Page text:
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cut bill, which calls for steep re­duc­tions in the cor­po­rate tax rate and elim­i­na­tion of some pop­u­lar tax breaks.

“We are op­ti­mistic that in­sert­ing the in­di­vid­ual man­date re­peal would be help­ful; that’s ob­vi­ously the view of the Se­nate Fi­nance Com­mit­tee Repub­li­cans,” Ma­jor­ity Leader Mitch McConnell, R-Ky., told re­porters.

The “Oba­macare” man­date re­quires most peo­ple to buy health in­sur­ance cov­er­age or face a fine. With­out be­ing forced to get cov­er­age, fewer peo­ple would sign up for Med­i­caid or buy fed­er­ally sub­si­dized pri­vate in­sur­ance. Tar­get­ing the man­date in the tax leg­is­la­tion would save an es­ti­mated $338 bil­lion over a decade.

The Con­gres­sional Bud­get Of­fice has es­ti­mated re­peal­ing the re­quire­ment that peo­ple buy health cov­er­age would mean 4 mil­lion ad­di­tional unin­sured peo­ple by 2019 and 13 mil­lion more by 2027.

It “will cause mil­lions to lose their health care and mil­lions more to lose their pre­mi­ums,” Sen. Ron Wy­den of Ore­gon, the se­nior Demo­crat on the Fi­nance Com­mit­tee, an­grily in­sisted when the panel re­con­vened to work on the tax bill and word came of the Repub­li­cans’ move on the man­date.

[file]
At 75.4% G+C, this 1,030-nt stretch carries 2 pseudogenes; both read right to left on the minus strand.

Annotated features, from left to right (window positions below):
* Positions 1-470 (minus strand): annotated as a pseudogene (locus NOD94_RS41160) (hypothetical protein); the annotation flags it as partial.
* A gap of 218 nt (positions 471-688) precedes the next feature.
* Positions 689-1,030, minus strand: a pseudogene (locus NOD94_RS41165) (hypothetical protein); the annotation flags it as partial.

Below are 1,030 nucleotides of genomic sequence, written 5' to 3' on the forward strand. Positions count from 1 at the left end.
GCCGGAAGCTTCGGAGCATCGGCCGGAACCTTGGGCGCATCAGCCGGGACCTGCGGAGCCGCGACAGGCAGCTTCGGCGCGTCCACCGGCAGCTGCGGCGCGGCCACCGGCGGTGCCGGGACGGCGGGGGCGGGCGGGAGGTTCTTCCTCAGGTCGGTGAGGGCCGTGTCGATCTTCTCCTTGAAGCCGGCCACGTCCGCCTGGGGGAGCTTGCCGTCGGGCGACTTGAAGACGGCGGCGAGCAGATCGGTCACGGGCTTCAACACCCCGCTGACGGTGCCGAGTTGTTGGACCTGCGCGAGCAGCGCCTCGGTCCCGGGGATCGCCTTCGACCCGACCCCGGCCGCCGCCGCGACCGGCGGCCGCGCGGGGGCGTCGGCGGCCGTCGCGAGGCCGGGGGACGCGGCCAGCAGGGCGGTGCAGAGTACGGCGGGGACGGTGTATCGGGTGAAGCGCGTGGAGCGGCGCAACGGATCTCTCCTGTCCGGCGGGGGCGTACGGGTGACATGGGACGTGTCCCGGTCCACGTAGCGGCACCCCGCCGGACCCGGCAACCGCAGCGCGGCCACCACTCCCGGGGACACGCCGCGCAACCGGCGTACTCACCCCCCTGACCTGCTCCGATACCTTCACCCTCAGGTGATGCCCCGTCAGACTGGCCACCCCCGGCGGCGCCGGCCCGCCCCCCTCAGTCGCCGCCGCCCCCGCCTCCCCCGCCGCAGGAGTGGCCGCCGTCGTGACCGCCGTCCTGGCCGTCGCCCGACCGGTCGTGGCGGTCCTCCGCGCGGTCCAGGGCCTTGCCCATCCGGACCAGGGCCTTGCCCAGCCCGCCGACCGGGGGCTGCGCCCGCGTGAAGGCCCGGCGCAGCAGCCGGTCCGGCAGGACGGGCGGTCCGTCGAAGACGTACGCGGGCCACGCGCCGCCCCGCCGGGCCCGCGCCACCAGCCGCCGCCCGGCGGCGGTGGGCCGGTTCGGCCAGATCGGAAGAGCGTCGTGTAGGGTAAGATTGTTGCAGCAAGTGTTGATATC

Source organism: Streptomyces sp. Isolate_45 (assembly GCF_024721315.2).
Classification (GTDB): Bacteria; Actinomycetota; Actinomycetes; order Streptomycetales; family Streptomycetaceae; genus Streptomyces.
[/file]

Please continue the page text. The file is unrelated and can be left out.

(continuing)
Feel­ing am­bushed with­out ad­vance no­tice, mi­nor­ity Democrats ex­ploded in anger.

The com­pleted House tax bill, pointed toward a vote in that cham­ber Thurs­day, does not cur­rently in­clude re­peal of the health in­sur­ance man­date. Trump plans an in-per­son ap­peal to House Repub­li­cans be­fore the vote.

To win over mod­er­ate Se­nate Repub­li­cans to the tax leg­is­la­tion, the Se­nate may take up at the same time a bi­par­ti­san com­pro­mise to shore up health care sub­si­dies, Sen. John Thune, RS.D., in­di­cated Tues­day. Thune is a mem­ber of the Fi­nance panel.

Out­side Congress, as word spread of the Se­nate Repub­li­cans’ in­ten­tion, ma­jor or­ga­ni­za­tions rep­re­sent­ing in­sur­ers, doc­tors and hos­pi­tals urged law­mak­ers to keep Oba­macare’s un­pop­u­lar re­quire­ment that most Amer­i­cans have health in­sur­ance — at least for now.

End­ing the “in­di­vid­ual man­date” would prompt healthy peo­ple to leave the in­sur­ance mar­ket in droves, driv­ing up pre­mi­ums, the groups ar­gued in a let­ter Tues­day to con­gres­sional lead­ers.

On Mon­day, a non­par­ti­san anal­y­sis of the Se­nate bill showed it would in­crease taxes for some 13.8 mil­lion mod­er­ate-in­come Amer­i­can house­holds.

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